The flight performance of insects can be attributed in part to the generation and maintenance of a stable leading edge vortex, which is achieved by manipulating the wing kinematics. Along with the prolonged attachment of the leading edge vortex during translation of the wing, the rotational motion at the end of the stroke is also critical as it helps the wing to maintain a positive angle of attack. The unsteady flow fields generated in the rotation stage of the motion are integral to maintaining force production. Phase-averaged data from particle image velocimetry are used to study the effects of advancement or delay in the rotational phase of a flapping wing on the flow characteristics. A topological study is conducted using Lagrangian vortex detection techniques in order to characterize the shear layer formation, vortex interactions and flow separation. The Lagrangian analysis includes the calculation of the finite time Lyapunov exponent based on particle trajectory behaviour. The timing between the rotational phase of the wing and the time-varying yaw velocity is a primary causes for distinct vortex dynamics observed in the cases of symmetric, advanced, and delayed rotation. The leading edge vortex remains attached until the end of each half-stroke in the advanced rotation, whereas in symmetric rotation, the vortex gradually detaches from the the leading edge before the end of the half-stroke. The kinematics of the delayed rotation case allow the build up of a leading edge vortex twice in each stroke.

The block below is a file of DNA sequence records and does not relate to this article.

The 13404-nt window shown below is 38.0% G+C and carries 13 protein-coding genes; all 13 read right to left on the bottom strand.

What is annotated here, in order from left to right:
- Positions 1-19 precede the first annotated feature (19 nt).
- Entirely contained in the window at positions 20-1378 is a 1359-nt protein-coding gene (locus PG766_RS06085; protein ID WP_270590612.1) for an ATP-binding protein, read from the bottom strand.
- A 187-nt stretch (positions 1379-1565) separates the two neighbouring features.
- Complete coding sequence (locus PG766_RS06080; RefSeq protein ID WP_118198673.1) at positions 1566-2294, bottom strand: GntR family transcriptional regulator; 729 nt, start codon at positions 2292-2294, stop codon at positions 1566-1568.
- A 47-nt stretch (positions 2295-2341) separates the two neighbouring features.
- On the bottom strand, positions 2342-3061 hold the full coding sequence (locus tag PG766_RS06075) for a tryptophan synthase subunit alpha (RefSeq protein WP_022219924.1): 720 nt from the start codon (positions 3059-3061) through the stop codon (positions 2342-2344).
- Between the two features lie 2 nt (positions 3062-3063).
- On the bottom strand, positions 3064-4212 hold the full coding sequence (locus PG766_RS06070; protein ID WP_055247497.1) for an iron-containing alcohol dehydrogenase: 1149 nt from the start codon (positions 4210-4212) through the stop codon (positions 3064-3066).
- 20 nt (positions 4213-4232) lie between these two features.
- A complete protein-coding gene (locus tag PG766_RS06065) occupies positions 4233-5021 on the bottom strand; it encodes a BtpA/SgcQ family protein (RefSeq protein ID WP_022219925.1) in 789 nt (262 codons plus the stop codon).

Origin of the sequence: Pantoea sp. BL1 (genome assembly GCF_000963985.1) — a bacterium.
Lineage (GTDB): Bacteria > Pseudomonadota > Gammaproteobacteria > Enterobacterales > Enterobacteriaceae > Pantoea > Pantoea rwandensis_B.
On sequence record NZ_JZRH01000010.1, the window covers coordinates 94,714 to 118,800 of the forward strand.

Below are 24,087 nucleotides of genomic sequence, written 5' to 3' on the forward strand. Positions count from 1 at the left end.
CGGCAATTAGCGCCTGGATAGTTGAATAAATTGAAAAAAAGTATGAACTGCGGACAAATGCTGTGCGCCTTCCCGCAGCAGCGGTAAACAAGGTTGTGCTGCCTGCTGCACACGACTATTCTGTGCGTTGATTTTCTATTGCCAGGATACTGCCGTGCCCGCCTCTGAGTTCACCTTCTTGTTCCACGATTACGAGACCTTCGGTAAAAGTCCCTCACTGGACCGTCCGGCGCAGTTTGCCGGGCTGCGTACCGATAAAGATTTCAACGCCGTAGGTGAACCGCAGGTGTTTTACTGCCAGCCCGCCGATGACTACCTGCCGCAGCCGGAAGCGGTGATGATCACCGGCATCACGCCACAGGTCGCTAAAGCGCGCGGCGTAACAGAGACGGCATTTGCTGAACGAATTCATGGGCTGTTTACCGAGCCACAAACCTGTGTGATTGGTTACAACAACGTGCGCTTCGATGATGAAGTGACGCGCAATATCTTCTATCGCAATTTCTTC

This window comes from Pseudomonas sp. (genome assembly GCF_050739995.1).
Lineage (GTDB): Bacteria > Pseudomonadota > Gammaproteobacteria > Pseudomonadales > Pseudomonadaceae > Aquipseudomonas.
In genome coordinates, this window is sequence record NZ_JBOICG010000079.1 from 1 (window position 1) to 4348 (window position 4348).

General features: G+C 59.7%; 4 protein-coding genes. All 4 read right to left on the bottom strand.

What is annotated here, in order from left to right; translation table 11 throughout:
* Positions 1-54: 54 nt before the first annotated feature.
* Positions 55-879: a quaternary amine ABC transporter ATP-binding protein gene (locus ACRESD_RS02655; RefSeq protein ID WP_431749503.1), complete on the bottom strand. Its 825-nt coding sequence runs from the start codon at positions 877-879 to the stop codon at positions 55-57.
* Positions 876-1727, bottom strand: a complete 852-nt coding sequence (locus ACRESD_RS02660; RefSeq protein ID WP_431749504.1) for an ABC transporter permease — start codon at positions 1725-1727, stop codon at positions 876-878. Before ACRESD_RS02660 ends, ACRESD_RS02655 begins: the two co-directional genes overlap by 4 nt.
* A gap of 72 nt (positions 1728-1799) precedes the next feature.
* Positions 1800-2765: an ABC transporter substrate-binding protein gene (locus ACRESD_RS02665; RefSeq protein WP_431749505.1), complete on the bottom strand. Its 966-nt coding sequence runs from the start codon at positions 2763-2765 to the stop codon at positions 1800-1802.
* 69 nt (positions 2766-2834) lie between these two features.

|Original language||English (US)|
|Title of host publication||54th AIAA Aerospace Sciences Meeting|
|Publisher||American Institute of Aeronautics and Astronautics Inc, AIAA|
|State||Published - 2016|
|Event||54th AIAA Aerospace Sciences Meeting, 2016 - San Diego, United States|
Duration: Jan 4 2016 → Jan 8 2016
|Name||54th AIAA Aerospace Sciences Meeting|
|Other||54th AIAA Aerospace Sciences Meeting, 2016|
|Period||1/4/16 → 1/8/16|
Bibliographical notePublisher Copyright:
© 2016, American Institute of Aeronautics and Astronautics Inc, AIAA. All rights reserved.